Thirty scholarship students will be the first to undertake the new Bachelor of Arts (Western Civilisation) at Australian Catholic University’s (ACU) North Sydney Campus next year under a generous funding partnership with the Ramsay Centre for Western Civilisation.
ACU and the Ramsay Centre have signed an agreement that endorses the new degree, following a Memorandum of Understanding forged in February.
Worth more than $50 million over eight years, the partnership will fund scholarships for 30 high-achieving students each year over a period of five years. Not only does it promise funding for 150 undergraduate scholarships valued at $30,000 a year ($90,000 total), but it will also provide for the hiring of up to 10 exceptional new academic staff who will work with program director to deliver the core content of the degree and provide academic management of the program.
The arrangement includes funding for an optional international study experience, and an early payment to help offset start-up costs such as relocation and accommodation.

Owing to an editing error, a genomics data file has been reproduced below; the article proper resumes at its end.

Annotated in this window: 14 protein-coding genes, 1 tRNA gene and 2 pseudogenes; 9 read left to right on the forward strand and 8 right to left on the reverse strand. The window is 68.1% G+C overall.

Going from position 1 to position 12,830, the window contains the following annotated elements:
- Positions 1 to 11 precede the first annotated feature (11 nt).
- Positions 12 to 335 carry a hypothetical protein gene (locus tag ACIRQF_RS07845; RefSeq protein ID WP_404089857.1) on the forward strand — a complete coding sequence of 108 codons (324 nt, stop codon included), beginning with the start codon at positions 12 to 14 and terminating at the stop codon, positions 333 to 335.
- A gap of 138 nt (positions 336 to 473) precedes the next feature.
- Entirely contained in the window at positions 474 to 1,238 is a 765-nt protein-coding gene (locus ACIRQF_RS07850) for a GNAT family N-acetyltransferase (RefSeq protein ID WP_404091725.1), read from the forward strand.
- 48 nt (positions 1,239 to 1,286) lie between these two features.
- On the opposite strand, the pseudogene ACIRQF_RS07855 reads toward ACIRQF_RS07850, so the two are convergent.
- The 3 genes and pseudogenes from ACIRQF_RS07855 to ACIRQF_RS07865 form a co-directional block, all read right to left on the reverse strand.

Vice-Chancellor and President Professor Greg Craven said the new degree was a perfect fit for a university that had always placed the value of intellectual tradition at the centre of its philosophy and continued to invest in the humanities.
“ACU has never been afraid to champion cultures and tradition, celebrating and learning about Western cultures. This partnership and the new degree underscore a wholesale commitment to the humanities which will always be a key priority for this university.
“Academic excellence is not simply the pursuit of empty knowledge. Now, more than ever before, it’s critical that we instil in students a deep appreciation and understanding of the liberal arts tradition which is at the heart of critical thinking.
“We are extremely appreciative of Paul Ramsay’s visionary bequest that will benefit a new generation of scholars. Through the generosity of the Ramsay Centre, ACU can offer this exceptional opportunity to more bright young minds as part of this valuable legacy.”
The degree will cover a structured and integrated humanities curriculum from antiquity to the present and include an optional honours year.
The university will maintain autonomy over all key governance arrangements related to the course, and all related activities will be consistent with the university’s position on intellectual and academic freedom.